To Stretch Or Not To Stretch

January 10, 2012


Young athlete stretchingStretching has traditionally been an integral part of pre-game and practice warm-up routines. Today, most coaches employ a multimodal warm-up routine, that is, aerobic exercise (running), stretching, and ballistic (bouncing or hopping) movements. The conventional wisdom behind stretching is that it helps prepare the muscles for maximum effort, and helps to prevent injuries. However, recent reviews of published research have concluded that stretching is likely to be detrimental to maximum muscle performance. The European College of Sports Sciences published a position statement in 2006 that concluded that there was firm evidence that pre-exercise stretching could diminish maximum muscle effort in sport.

So why should young athletes stretch?

There is good evidence that pre-exercise stretching helps prevent muscle injuries. While muscle “pulls” are not as common in young athletes as in adult athletes, there certainly are several common conditions among young athletes that are directly related to having tight muscles, including patellofemoral dysfunction, Osgood-Schlatter apophysitis, Sever apophysitis, snapping hip, and iliotibial band (IT) syndrome. Athletes with tight muscles might avoid these injuries by stretching regularly.

Naturally, it is not practical for a coach to determine which of his players have tight muscles and which don’t. The solution is to have everyone stretch.

An article published in this month’s issue of Medicine & Science in Sports & Exercise reviewed the best available data on whether stretching inhibits muscle performance.[1] They found the strongest evidence that static (not moving) stretches lasting 60 seconds or more were most likely to inhibit maximum muscle force. On the other hand, muscle stretches lasting less than 45 seconds did not carry a significant risk of decreasing strength, power or speed.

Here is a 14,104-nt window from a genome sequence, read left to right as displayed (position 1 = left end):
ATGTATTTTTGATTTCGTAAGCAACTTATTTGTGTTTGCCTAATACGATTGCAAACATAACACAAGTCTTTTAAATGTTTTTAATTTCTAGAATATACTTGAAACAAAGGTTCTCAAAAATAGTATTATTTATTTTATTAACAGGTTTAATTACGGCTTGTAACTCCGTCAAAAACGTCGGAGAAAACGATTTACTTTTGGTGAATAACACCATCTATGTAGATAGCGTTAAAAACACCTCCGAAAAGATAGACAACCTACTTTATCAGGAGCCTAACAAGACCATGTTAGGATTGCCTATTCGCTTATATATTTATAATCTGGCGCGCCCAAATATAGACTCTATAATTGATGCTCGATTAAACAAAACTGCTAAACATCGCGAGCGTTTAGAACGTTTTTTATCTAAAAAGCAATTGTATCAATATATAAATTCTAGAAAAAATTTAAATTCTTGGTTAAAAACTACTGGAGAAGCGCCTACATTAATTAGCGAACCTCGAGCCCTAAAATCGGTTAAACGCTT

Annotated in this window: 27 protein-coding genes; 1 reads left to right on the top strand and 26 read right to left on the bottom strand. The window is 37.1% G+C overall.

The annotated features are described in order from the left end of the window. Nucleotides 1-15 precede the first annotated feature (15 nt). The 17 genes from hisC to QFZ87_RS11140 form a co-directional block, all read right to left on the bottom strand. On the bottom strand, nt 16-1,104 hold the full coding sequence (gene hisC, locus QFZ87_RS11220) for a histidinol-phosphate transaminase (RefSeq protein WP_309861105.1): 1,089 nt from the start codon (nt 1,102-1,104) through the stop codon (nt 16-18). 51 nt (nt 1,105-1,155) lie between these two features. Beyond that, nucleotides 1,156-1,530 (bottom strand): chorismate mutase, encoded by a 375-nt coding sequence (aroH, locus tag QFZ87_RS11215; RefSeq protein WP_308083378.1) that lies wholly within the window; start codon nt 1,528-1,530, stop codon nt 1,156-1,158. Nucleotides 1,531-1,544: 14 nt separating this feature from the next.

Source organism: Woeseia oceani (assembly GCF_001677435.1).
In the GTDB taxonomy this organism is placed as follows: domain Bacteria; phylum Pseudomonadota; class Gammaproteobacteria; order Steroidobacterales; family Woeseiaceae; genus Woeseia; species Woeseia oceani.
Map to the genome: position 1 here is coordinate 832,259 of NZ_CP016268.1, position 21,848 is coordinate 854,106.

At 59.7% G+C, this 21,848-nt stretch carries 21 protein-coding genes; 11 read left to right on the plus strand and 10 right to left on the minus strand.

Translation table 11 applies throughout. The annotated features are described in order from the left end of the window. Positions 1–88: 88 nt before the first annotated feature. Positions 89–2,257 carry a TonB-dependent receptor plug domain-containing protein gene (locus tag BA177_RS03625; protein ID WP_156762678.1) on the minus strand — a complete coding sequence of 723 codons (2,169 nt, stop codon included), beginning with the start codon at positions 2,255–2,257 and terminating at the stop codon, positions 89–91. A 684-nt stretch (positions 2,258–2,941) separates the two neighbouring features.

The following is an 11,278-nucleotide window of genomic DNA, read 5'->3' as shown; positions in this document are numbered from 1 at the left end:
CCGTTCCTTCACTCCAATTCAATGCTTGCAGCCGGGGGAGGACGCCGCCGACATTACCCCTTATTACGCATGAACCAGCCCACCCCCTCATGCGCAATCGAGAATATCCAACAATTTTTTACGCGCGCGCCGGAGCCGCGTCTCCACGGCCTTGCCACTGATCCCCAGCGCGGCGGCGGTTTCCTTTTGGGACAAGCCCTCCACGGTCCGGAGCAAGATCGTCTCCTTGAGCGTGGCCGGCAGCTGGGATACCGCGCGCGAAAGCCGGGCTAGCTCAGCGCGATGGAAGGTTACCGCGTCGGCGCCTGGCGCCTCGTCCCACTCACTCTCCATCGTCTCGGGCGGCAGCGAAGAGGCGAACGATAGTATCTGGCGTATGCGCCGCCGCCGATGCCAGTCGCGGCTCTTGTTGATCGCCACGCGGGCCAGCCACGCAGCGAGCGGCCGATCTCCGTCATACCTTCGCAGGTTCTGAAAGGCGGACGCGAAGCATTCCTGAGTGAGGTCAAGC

The problem with all of this research, as usual, is that little or no research has looked at the effect of stretching on young (<18 years) athletes.

Nevertheless, based on the evidence, the following recommendations can be made:

  • Static (not bouncing) stretches lasting less than 45 seconds may be used as part of a warm-up routine without risk of diminishing or inhibiting muscle performance.
  • Stretching before exercise may reduce the risk of injury.

In addition:

  • Athletes with tight muscles should stretch more often than more flexible athletes; the more often a person stretches, the quicker they will become more flexible.
  • Athletes being treated for injuries related to tight muscles should stretch 2-3 times a day as directed by their physician or therapist.
  • Stretching to the point of pain is never a good idea; stretching should feel good.
  1. Kay AD, Blazevich AJ. Effect of acute static stretch on muscle performance: a systematic review. Medicine & Science in Sports & Exercise 2012; 44(1):154-164

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